George Russell suspects that the Sprint format could lead to some teams again falling foul of the regulations governing plank wear in this weekend’s Brazil Grand Prix.

Last month’s United States Grand Prix saw both Russell’s Mercedes team-mate, Lewis Hamilton, and Ferrari’s Charles Leclerc excluded when post-race checks discovered their respective cars had exceeded the mandated 1mm allowance on plank wear.

Mercedes attributed the disqualification to being caught out by the Sprint configuration only allocating one practice hour before locking drivers into parc ferme conditions.

Although Russell avoided punishment as his W14 car remained unchecked in Austin, the Briton wouldn’t be surprised if the issue was raised again this weekend in Sao Paulo.

“It’s going to be really challenging and this is going to be a big issue with the Sprint race weekend, because, as we said in Austin, we ended practice, we did our checks, there was no wear, so we thought we’re in the clear and then, a small change of wind direction, putting 100 kilos of fuel in the car for the first time, some laps in traffic, some laps not in traffic in a really bumpy circuit, we suddenly found ourselves with an issue we weren’t expecting,” Russell cautioned.

“I’ve got to be honest, on a track like this, some teams may find themselves in the same place, so that’s just part of a game in a Sprint race.”

Oscar Piastri (AUS) McLaren walks the circuit with the team. 02.11.2023. Formula 1 World Championship, Rd 21, Brazilian Grand Prix, Sao Paulo, Brazil, Preparation Day

However, McLaren’s Oscar Piastri believes that the notorious bumps present at the Circuit of the Americas contributed to the unexpected issues some encountered.

But the Australian, who will be competing at the Interlagos circuit for the first time, agrees with Russell that the risk of being caught out by the revised weekend format remains.

Asked if he predicts more teams to be conservative amid the spate of problems in Texas, Piastri said: “I think maybe some people will be a bit more conservative. I don’t know because I’ve not driven here, but I don’t think here will be as bumpy as Austin. I think that’s what caught out a lot of people.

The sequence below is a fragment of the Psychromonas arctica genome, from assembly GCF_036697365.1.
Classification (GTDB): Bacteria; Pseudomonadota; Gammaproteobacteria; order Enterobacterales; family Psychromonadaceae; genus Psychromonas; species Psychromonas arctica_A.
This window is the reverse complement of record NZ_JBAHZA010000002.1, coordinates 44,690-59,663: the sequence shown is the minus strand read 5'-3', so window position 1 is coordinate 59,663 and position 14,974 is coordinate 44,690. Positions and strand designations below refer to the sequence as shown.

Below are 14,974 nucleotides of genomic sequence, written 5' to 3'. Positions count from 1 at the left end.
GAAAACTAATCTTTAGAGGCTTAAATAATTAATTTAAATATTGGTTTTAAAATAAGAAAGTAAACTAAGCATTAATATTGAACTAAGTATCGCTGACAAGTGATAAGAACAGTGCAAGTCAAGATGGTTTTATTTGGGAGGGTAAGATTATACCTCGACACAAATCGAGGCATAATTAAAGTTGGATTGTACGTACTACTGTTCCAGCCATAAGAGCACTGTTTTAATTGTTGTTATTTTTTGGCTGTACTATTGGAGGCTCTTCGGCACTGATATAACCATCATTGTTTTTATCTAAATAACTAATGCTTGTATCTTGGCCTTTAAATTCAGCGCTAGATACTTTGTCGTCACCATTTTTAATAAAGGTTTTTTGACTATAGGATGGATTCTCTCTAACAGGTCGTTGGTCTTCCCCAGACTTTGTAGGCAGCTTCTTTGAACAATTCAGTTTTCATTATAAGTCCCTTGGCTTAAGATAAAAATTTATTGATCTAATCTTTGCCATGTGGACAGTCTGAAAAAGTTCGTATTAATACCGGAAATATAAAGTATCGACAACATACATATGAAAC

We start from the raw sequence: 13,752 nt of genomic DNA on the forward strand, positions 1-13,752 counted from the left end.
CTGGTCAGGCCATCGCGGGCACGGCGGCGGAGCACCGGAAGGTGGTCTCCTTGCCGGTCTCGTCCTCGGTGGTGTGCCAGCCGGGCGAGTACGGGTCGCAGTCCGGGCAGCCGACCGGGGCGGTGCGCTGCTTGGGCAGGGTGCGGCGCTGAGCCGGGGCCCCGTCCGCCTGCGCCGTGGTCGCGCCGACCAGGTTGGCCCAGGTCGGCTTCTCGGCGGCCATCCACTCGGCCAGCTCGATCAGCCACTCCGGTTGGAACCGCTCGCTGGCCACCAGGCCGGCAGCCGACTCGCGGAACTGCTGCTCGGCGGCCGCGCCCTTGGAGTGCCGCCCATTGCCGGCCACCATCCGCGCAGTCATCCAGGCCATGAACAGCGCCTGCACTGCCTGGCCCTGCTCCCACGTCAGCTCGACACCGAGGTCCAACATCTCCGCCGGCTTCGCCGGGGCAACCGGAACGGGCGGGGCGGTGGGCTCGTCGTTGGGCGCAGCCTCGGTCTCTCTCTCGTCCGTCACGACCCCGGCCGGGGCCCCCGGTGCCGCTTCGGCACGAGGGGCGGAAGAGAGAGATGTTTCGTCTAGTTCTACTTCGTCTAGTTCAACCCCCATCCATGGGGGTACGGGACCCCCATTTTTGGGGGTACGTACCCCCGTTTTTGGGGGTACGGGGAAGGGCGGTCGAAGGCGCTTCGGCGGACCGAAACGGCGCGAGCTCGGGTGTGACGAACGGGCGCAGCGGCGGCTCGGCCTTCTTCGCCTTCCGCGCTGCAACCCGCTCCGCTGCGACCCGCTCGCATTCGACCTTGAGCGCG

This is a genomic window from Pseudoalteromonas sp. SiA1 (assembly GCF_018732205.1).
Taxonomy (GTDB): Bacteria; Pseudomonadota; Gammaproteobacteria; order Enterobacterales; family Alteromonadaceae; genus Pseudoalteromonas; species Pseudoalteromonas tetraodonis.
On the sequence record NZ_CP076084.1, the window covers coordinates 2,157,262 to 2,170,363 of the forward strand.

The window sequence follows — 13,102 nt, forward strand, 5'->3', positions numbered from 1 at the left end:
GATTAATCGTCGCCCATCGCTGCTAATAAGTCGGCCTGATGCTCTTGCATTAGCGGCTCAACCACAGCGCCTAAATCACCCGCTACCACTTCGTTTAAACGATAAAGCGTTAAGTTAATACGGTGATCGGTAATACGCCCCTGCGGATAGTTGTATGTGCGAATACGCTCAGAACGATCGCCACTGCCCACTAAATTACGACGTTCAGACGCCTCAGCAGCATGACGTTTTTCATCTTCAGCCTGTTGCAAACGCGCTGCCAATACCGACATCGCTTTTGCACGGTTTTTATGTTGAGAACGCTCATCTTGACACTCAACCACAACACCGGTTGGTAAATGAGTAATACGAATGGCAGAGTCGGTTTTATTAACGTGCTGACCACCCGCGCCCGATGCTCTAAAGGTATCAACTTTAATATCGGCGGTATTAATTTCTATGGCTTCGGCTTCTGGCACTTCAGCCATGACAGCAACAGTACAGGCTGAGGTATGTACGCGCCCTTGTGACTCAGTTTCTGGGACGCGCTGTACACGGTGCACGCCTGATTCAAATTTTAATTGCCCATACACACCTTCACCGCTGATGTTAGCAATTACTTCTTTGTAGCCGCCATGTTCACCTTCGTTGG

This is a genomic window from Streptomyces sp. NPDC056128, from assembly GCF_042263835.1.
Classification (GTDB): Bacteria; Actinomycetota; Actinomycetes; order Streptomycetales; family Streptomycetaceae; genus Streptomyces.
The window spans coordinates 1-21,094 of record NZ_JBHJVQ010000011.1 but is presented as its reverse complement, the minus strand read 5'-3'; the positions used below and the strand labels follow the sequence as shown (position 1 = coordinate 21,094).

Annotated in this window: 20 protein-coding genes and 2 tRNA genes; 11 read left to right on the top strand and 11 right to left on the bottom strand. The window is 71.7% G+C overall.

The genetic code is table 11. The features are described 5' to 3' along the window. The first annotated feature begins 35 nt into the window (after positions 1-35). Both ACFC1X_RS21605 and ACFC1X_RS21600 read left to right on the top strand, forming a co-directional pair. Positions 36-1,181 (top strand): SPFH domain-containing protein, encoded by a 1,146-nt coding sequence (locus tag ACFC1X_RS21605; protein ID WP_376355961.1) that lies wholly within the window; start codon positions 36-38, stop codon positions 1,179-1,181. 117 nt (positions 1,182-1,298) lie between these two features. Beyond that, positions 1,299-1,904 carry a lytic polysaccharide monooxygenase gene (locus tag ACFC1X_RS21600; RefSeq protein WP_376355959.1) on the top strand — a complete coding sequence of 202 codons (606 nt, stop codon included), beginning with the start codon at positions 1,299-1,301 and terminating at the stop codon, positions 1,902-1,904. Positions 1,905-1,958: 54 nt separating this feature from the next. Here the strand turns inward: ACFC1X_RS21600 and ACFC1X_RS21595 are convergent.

“Of course you still have the same risks being that once you send the car out for qualifying you can’t touch it again, unless you want to start from the pitlane twice. So maybe the risk is a bit lower, but it’s still definitely there.”

Red Bull admitted that it had raised the ride height of its RB19 at COTA to leave an element of margin, despite acknowledging that it came at the cost of performance.

Meanwhile, Alpine previously had to remove both its drivers to the pitlane in Baku, also a Sprint weekend, amid concerns that it had set the ride height of its cars too low.

Esteban Ocon sympathised with Ferrari and Mercedes, citing that being granted only one practice hour to optimise set-ups meant any team could have been caught out.

“Well, I think every team knows how they are after the races, because they can check the planks every time,” Ocon added. “You know, there’s a performance factor in that, for sure.

“You have to be legal, that is the rule, it’s not an easy task. Because obviously you have only one session, you don’t really do long runs in P1.

“And yeah, I mean, it can happen to everyone, I would say, what has happened in Austin, but hopefully it won’t happen to us. And yeah, hopefully there will be no mistakes like that because we’ve paid the price in Baku already, in one of the years, this year actually. So yeah, it’s one of the goals this weekend.”

Despite overriding concerns surrounding the bumps at COTA throughout the race weekend, the FIA retained its usual protocol of only checking four cars for any illegalities.

Ocon, however, is convinced that the cars of all the points scorers should be analysed after every race, adding that he is certain more cars would have failed the inspection.

“I think all the top 10… everyone that gets a reward should be checked at the end of the race. I mean, I remember that’s how it was in go-karts,” the Frenchman claimed.

“Everyone that was scoring points, or at least all the podium-scorers, they were getting checked after the race. I’m sure if more cars would’ve been checked, there would’ve been more issues.

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